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Hyde-Smith Visits Grammy
By Kevin Edwards

Sen. Cindy Hyde-Smith stopped by Cleveland last week as part of her tour of Mississippi.

She visited the Grammy Museum Mississippi after spending the morning touring Clarksdale.

“We’re on a recess this week and I just wanted to get to the Delta and visit several things because when you’re thinking about legislation and you’re reflecting upon your state, the Delta has a lot of needs and a lot of challenges.”

Having completed a tour of the museum, she called it “fabulous” and said, “There’s so many things like that throughout the Delta.

“I’m quite familiar with the Delta but I always enjoy coming and to see the progress and to see things change and upgraded. Some amazing things are happening.

“Just to meet with leaders that have vision and how can I help you promote that vision is what I’m about.”

Hyde-Smith and the rest of Mississippi’s congressional delegation have been working for months in Washington to get the paperwork and funding for the Yazoo Backwater pumps that will reduce the threat of flooding for much of the south Delta.

After record-breaking flooding and damage in 2019, Mississippi had another scare over the last couple of months and are anxious for news.

“I have spent countless hours in negotiations with the Corps of Engineers, with EPA, in trying to figure out (getting the pumps installed),” said Hyde-Smith. “Obviously, the pumps are a necessity.”

The Yazoo Backwater pumps have been limbo for over a decade since being vetoed by the EPA in 2008.

The senator is cautiously optimistic about the potential to finally get the pumps built.

“To go back and revisit that and to think how can we bring it to modern day, with the technology we have, the information is different, we can provide more accurate information,” said Hyde-Smith. “To do that, to bring it to the position that we’re looking at today, it’s been quite a challenge but we’re on a very good path.”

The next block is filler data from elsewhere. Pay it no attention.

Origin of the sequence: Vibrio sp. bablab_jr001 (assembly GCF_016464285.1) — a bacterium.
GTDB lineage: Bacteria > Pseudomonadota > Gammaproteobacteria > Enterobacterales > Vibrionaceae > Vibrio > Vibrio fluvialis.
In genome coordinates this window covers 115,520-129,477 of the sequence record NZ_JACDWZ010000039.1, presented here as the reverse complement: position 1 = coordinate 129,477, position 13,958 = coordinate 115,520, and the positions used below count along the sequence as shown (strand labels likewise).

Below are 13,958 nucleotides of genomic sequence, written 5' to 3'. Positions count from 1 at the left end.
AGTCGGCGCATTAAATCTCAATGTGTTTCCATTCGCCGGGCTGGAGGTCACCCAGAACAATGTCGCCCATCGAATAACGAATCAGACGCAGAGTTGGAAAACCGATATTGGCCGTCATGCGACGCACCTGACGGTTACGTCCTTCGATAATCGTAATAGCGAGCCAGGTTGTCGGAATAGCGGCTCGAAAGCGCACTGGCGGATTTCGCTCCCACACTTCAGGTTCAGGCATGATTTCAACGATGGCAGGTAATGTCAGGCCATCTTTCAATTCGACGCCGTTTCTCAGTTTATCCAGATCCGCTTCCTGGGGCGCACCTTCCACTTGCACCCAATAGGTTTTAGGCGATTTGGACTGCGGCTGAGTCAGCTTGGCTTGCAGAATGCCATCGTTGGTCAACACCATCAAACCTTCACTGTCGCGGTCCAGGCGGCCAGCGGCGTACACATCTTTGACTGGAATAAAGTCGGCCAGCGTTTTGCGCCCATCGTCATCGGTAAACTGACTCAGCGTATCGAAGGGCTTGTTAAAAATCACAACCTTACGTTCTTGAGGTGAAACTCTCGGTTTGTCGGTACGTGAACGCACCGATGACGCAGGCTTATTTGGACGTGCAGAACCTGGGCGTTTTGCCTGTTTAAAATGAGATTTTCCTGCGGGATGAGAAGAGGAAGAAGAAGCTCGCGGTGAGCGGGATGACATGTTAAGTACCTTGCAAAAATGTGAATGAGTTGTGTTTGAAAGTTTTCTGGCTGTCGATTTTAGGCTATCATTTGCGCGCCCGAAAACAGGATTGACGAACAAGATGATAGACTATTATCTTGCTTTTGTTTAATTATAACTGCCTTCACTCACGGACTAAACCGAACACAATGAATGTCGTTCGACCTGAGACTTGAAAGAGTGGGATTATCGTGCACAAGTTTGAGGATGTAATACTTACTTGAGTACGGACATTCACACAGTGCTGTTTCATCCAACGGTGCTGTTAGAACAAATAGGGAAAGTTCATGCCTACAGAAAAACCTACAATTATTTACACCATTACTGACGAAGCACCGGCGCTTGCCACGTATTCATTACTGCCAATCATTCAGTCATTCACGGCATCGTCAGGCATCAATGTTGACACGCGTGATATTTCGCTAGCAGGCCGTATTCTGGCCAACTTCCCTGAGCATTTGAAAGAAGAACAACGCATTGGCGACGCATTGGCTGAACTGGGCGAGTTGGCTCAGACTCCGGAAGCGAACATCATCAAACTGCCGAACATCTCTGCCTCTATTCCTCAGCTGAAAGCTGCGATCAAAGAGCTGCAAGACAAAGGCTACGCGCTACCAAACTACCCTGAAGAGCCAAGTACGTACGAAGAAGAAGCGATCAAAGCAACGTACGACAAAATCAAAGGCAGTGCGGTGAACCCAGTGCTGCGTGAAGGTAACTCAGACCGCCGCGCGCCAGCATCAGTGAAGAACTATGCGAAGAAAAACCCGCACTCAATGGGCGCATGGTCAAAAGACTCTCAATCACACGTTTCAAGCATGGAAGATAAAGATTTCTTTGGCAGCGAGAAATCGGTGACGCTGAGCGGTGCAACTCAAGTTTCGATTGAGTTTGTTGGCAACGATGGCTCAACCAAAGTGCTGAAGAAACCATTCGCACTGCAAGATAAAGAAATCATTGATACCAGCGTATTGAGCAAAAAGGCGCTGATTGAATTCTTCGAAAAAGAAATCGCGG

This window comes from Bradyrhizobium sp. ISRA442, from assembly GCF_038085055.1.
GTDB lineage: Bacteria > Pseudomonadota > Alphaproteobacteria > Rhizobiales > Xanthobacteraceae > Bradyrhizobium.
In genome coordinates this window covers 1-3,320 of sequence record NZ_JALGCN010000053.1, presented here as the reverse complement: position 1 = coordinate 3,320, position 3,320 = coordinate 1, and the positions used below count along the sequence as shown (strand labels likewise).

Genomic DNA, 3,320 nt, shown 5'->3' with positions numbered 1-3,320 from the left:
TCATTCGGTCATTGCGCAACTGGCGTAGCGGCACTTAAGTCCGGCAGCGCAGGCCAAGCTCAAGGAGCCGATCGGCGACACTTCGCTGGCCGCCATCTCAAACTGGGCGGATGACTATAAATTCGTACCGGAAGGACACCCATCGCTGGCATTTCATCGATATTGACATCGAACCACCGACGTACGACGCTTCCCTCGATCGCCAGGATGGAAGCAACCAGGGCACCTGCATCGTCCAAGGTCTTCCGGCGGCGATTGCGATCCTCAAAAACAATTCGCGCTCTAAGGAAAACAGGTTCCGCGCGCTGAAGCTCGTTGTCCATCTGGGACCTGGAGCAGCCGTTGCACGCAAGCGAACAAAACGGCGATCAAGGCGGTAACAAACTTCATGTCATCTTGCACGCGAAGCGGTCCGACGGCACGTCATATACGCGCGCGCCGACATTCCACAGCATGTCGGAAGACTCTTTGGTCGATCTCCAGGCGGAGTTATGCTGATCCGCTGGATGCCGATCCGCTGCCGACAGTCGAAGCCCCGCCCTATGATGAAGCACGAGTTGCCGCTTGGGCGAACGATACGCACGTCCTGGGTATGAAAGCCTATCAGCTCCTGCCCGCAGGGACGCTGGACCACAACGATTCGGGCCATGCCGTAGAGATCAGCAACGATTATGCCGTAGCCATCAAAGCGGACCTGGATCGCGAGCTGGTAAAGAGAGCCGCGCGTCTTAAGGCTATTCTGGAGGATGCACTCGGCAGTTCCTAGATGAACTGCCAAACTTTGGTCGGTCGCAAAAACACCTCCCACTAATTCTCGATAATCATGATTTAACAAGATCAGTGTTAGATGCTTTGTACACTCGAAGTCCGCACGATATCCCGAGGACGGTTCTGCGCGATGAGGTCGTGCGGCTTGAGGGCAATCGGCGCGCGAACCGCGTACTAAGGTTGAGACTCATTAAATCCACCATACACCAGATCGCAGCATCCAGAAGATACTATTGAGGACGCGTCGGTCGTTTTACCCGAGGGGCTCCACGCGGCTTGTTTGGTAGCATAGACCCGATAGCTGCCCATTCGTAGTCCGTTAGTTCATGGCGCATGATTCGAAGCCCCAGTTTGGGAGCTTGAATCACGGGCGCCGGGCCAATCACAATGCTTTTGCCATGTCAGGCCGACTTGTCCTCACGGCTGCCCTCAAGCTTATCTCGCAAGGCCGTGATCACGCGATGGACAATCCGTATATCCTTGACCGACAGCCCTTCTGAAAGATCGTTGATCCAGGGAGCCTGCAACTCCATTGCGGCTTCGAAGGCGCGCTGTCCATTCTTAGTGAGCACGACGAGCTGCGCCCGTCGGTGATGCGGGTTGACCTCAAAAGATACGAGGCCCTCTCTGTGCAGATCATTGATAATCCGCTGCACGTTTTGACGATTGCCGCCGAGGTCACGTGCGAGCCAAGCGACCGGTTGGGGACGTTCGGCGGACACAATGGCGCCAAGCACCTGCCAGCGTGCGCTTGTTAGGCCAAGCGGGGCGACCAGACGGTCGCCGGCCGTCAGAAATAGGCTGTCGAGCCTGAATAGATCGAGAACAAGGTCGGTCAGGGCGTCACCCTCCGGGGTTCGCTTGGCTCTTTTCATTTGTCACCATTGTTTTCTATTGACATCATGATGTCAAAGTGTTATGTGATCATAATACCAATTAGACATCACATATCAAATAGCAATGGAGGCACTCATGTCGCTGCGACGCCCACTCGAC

She said the U.S. Army Corps of Engineers on Feb. 10 presented in their 2020 plan a provision to purchase land where the pumps will be built.

“We’ve got $6 million to do that. We have $1.5 million to do all the environmental studies that it’s going to take to satisfy everything so we will not be sued by any groups. It doesn’t happen overnight because we don’t want to be in the position that before we get to actually having the pumps that we get a lawsuit filed against us because something was not done. We’re being very careful to do everything precise, methodically, and in proper order to get those pumps installed.

“The Corps of Engineers would not be giving us money to purchase that land if they were not going to put pumps on it. This is like the first step. It will take 12 months to do all of this. We have money that we need for the 12-month span before the second phase.”

“There are no guarantees out there and I’m certainly one not to speak to something I cannot deliver, but we do have in this first phase, we are pointed in a very good direction and I feel more positive about that than I have, but it’s going to take time to get the studies done, to mitigate the property, and the steps of actually putting the pumps in there.”

Hyde-Smith continued her tour of the state throughout the week by wrapping up in Cleveland and heading to Indianola. She said her plans were to head east to Starkville and Tupelo before heading to the gulf coast on Saturday.